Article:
Nothing and Everything


Six weeks since I last wrote here. Wow!

Absolutely nothing of note has happened in my life, and I suppose that's everything. I haven't been to a funeral or been bombed. I've had three meals every day (and sometimes more). I've been able to tuck my kids in almost every night. I've cleaned my desk many times (at night, it messes itself up), vacuumed the entryway stairs 20 times, walked down to the mailbox every day, fed the dog 2 cups of food twice a day, and done dizzying amounts of laundry. Anne Lamott says that if she had a year left to live, she'd return phone calls. So I've gotten back to friends and clients. I've ordered more #$*ing ink for the printer, done six weeks worth of meal planning, prep, and cooking, and am trying to lob dish duty off on Wyatt. On Friday mornings, I administer a spelling test to 20 first graders and on Monday nights I cook dinner for 12 family members. I've mediated conflict, written proposals, facilitated meetings, and tried to keep praying. And I've been able to keep running, which is a big miracle.

All of it, really. All of it is a big miracle. You probably guessed I was going to say that. 

Being on the trail is church for me lately, especially when I listen to podcasts like this. One of the stories was about a man who was on the plane that Captain Sully landed on the Hudson River. Listening to him talk about that moment is chilling. He said he realized death wasn't scary, but he was sad--sad about everything he'd miss out on. And he realized three things that changed his life: 1) Everything can change in a moment. Pour out all your love and affection on the people in your life NOW. His metaphor was a wine cellar--don't let those beautiful bottles sit around! If you've got the wine and you've got the company, open that bottle and drink it. 2) Life is too short to give any space to negative energy--grudges, resentment, the games of the ego. Being happy is a lot more fulfilling than being right. 3) The highest calling for him: be a good parent. He tells a story about going to his daughter's dance recital one month after the crash and absolutely bawling through the whole thing. He knew why--being there for that moment was the culmination, the pinnacle, of so much tenderness and beauty. And if you're not a parent, I think I'd translate to, "Dive into meaningful relationship. Promise things to people and make good on your promises. Be vulnerable and expect vulnerability."

I'm making myself tear up here. An hour ago I was in a bad mood because I have a cold, the vacuum belt broke, my wireless router is messed up, and I didn't want to pay the bills. But I'm having a good little coaching session for myself. We all need that sometimes.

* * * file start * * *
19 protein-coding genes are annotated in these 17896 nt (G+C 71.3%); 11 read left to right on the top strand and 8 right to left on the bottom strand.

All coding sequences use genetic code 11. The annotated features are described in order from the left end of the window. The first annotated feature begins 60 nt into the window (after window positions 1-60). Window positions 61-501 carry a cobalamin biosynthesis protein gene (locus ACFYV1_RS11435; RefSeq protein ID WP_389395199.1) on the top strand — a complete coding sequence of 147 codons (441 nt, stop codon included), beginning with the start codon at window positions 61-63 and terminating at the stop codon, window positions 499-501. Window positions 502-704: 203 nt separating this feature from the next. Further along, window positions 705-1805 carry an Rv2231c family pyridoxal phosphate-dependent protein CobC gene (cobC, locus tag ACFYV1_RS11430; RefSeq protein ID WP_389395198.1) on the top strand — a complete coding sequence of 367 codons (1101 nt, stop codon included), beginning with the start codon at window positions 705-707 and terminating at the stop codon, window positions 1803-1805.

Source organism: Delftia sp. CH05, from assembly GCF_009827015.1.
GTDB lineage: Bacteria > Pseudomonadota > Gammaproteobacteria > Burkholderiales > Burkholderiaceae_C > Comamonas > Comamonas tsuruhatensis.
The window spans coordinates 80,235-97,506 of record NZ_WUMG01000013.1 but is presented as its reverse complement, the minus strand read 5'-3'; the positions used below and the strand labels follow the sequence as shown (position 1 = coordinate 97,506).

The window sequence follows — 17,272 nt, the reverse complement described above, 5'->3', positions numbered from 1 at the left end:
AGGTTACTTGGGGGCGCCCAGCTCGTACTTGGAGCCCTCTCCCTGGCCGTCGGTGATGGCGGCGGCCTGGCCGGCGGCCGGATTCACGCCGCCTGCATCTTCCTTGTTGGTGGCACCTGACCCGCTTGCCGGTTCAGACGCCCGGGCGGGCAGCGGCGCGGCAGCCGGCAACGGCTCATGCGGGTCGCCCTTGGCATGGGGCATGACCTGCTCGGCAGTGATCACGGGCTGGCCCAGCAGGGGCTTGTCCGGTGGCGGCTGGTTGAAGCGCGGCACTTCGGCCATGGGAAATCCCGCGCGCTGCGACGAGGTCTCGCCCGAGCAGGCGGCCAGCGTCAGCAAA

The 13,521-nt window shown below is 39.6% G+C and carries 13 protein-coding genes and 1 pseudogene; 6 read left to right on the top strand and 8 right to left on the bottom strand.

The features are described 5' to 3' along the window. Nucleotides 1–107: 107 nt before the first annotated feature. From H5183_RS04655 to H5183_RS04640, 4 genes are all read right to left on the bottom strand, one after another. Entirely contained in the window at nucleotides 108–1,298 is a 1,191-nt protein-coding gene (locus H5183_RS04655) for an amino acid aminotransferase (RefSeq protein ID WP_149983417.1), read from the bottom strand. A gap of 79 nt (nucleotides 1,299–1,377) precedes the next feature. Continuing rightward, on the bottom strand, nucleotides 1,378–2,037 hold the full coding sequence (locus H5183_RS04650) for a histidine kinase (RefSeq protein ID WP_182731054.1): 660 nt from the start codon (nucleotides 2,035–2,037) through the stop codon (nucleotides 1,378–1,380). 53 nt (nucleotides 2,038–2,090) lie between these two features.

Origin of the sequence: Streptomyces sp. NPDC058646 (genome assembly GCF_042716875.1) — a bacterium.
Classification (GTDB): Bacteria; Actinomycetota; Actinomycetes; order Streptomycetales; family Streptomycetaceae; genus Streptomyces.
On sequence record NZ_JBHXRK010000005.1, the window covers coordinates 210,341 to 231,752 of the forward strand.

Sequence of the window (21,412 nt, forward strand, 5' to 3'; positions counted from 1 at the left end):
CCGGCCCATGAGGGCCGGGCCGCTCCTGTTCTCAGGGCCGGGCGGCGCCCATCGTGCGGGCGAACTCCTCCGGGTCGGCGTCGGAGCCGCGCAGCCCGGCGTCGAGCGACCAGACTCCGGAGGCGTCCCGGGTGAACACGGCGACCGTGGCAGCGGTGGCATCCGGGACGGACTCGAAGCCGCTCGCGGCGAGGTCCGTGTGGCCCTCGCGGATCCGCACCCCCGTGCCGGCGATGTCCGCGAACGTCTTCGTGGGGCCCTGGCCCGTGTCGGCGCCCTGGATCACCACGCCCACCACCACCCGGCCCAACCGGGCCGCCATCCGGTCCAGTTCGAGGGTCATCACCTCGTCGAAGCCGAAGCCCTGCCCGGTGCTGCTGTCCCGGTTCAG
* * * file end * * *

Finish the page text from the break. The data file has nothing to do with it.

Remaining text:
I have been so thankful lately for our weekly delivery from Dandelion Organics, and the upshot has been greens. And more greens! It works for me to sauté a bunch of green things up together, keep them in the fridge, and add them to everything. Yesterday, I added olive oil to a hot wok, then dumped in an obscene amount of spinach and kale. Then thinly sliced leeks and green peppers, crushed garlic, salt, pepper. I toasted some whole wheat break, fried an egg, and put the egg and the greens between the bread. Or you could use your green mixture with eggs, roasted potatoes, as a topping for tostadas, a filling for burritos. Endless.

Thank you for being here with me.

Hatch Chile and Corn Frittata


Wow. I've been gone awhile! Logging in to post here again, I breathed a happy sigh. Hello!

I'm going to get on (one of my many) soap-boxes and put a plug in for going off the grid. We've been unreachable for about 10 days and it was HEAVEN! Out-of-office message on the email, totally checked out of Facebook and Instagram, news, and anything anyone else was doing. Period. Cell reception wasn't even possible. (I know. Nutso. Or in Wyatt's lingo for crazy, "CRA.") I got to a totally different place--settled, in tune to the little things around me, and I read 6 books. Thank you, Universe, for time like that. I'm aware there are millions of Americans working several minimum wage jobs at once. For them, "no work" means no money. That doesn't mean I shouldn't take vacation, but I'm grateful all over again when I think of it that way.

Something is opening up around me, under me. And it doesn't threaten to swallow me up. Rather, it's something boundless, loving, infinite. Jane Fonda described it this way--"I feel a presence, a reverence humming within me that was, and is, difficult to articulate." Beautiful. Here's to the humming.